Great post. I only recently started to lift free weights, and I was definitely intimidated hanging out in what I perceived to be the male only area. I’ve gotten over it, but I still notice quite a few stares when I enter the area. I think the gym industry needs to change. Most members that join never go, or never get the results they are looking for. The classes where there is instruction won’t actually get you results either. I think it would be great if they moved some of these fitness classes to the weight lifting area and showed people how to use the free weights and how to design a program that will get them results. Even personal trainers are doing a pretty terrible job at this. I see way too many men only doing bicep exercises day after day. The point of spending so much money on a gym membership is to train for results. If you get results your members will continue to come and pay.

    Sue on April 29th, 2010
  • 8

    “I think it would be great if they moved some of these fitness classes to the weight lifting area and showed people how to use the free weights and how to design a program that will get them results.”
    Ha, Sue I’m so glad you said that because this is just what I’ve done recently along with my friends Chantelle and Ade as part of the Ladies Who Lift project. I’m hoping to do more of these in the future.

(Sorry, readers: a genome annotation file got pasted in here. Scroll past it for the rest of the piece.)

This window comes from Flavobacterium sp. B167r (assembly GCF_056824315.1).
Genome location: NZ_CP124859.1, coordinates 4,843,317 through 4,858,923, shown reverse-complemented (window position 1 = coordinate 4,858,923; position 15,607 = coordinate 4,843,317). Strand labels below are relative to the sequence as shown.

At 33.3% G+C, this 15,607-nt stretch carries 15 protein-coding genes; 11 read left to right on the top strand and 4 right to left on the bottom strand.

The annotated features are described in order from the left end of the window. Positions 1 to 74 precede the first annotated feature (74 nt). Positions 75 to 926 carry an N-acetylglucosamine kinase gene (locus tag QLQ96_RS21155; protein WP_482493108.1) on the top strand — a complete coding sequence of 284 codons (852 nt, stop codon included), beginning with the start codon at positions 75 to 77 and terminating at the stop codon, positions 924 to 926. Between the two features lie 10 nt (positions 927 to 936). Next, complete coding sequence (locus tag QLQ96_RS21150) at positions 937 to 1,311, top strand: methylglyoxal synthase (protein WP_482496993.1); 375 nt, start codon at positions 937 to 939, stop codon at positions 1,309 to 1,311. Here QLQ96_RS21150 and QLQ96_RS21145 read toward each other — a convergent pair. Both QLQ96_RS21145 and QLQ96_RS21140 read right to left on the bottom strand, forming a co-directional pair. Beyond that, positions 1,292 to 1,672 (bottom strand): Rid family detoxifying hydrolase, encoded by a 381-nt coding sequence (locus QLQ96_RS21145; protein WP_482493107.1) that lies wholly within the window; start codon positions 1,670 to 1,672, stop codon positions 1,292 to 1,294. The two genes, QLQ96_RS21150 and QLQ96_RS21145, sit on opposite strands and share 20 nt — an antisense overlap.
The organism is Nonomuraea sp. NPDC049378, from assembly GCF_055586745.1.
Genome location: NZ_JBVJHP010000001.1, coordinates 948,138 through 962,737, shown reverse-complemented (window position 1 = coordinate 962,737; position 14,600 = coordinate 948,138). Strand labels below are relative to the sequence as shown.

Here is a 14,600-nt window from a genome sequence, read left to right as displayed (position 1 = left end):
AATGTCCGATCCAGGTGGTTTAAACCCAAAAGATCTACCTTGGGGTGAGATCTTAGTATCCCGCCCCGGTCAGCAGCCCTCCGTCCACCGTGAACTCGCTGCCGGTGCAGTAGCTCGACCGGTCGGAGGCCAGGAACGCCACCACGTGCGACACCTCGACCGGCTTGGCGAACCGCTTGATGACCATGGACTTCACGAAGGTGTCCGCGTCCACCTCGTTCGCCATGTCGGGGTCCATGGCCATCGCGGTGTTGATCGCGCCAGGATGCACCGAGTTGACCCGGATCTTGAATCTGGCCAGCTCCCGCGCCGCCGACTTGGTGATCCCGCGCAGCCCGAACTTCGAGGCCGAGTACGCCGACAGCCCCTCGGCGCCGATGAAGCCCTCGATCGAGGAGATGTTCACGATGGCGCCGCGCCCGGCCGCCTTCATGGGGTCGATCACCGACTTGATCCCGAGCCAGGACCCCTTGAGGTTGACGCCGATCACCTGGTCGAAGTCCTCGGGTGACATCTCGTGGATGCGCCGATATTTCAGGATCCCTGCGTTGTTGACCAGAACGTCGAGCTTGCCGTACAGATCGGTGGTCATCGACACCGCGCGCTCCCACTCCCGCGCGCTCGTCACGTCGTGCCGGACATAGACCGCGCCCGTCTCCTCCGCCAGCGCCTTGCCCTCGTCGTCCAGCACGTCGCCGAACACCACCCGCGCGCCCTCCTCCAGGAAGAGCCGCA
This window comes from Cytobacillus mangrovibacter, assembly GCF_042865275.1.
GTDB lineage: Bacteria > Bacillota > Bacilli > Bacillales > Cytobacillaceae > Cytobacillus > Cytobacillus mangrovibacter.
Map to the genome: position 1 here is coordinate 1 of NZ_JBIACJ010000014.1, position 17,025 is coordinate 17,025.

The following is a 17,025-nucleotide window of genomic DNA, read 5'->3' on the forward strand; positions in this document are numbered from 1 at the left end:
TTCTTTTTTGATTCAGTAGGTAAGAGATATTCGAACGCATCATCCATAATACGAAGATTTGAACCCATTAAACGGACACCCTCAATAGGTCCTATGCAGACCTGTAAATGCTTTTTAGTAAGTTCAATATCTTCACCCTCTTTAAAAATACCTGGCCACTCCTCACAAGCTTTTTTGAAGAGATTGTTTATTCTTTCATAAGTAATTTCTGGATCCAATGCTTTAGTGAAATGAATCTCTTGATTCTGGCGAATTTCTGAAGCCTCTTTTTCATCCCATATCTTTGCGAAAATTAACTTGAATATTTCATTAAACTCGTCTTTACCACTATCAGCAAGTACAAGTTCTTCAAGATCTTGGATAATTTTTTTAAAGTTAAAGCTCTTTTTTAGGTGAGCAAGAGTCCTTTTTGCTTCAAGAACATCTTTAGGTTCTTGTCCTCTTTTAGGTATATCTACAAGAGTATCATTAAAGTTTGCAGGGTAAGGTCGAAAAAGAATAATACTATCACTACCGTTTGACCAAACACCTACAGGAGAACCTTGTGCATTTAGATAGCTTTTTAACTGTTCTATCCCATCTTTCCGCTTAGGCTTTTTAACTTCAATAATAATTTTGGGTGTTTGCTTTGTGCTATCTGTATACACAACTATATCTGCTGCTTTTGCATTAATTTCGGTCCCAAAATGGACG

gubernatrix on April 29th, 2010
  • 9

    I’ve said it elsewhere and I’ll say it again…

    Most Gyms aren’t really serious places to train. A large part of the reason why they’re fluffy and silly is because of the way that training women is approached. As long as the ladies continue to get not-serious training, nothing is going to change.

    Justin_P on May 1st, 2010
  • 10

    Love this idea. I am bringing the idea of women strength training to my gym in Oakland, CA. An entire part of my “intro to the gym” workout is specifically free weights. I walk women back among the men (where-thankfully- we usually get smiles and nods) and challenge them with fun free weight routines.

    Eventually, I hope to know the guys there well enough to introduce clients and regulars and get them all accepting each other.

    I have a 63 year old client who has decided she likes the idea of deadlifting (at the moment, 30# – but it’s a start); she’s thinking someday getting to 1/2 her body weight- and at that point, I know she’ll want more.

    A teenager who loves the whole idea of strength training to improve her basketball and boxing.

    A 20 something young exec. whose goal is to do a full-on pull up now that she’s met the gravaton.

    Need to learn about the Ladies Who Lift project…

    deb roby on May 1st, 2010
  • 11

    Deb, what you are doing sounds fantastic! There will be more about the Ladies Who Lift project on the site soon; we can swop ideas!

    gubernatrix on May 5th, 2010
  • 12

    […] stated in her manifesto that “I am more than ever convinced that there is a great need for support for women to get […]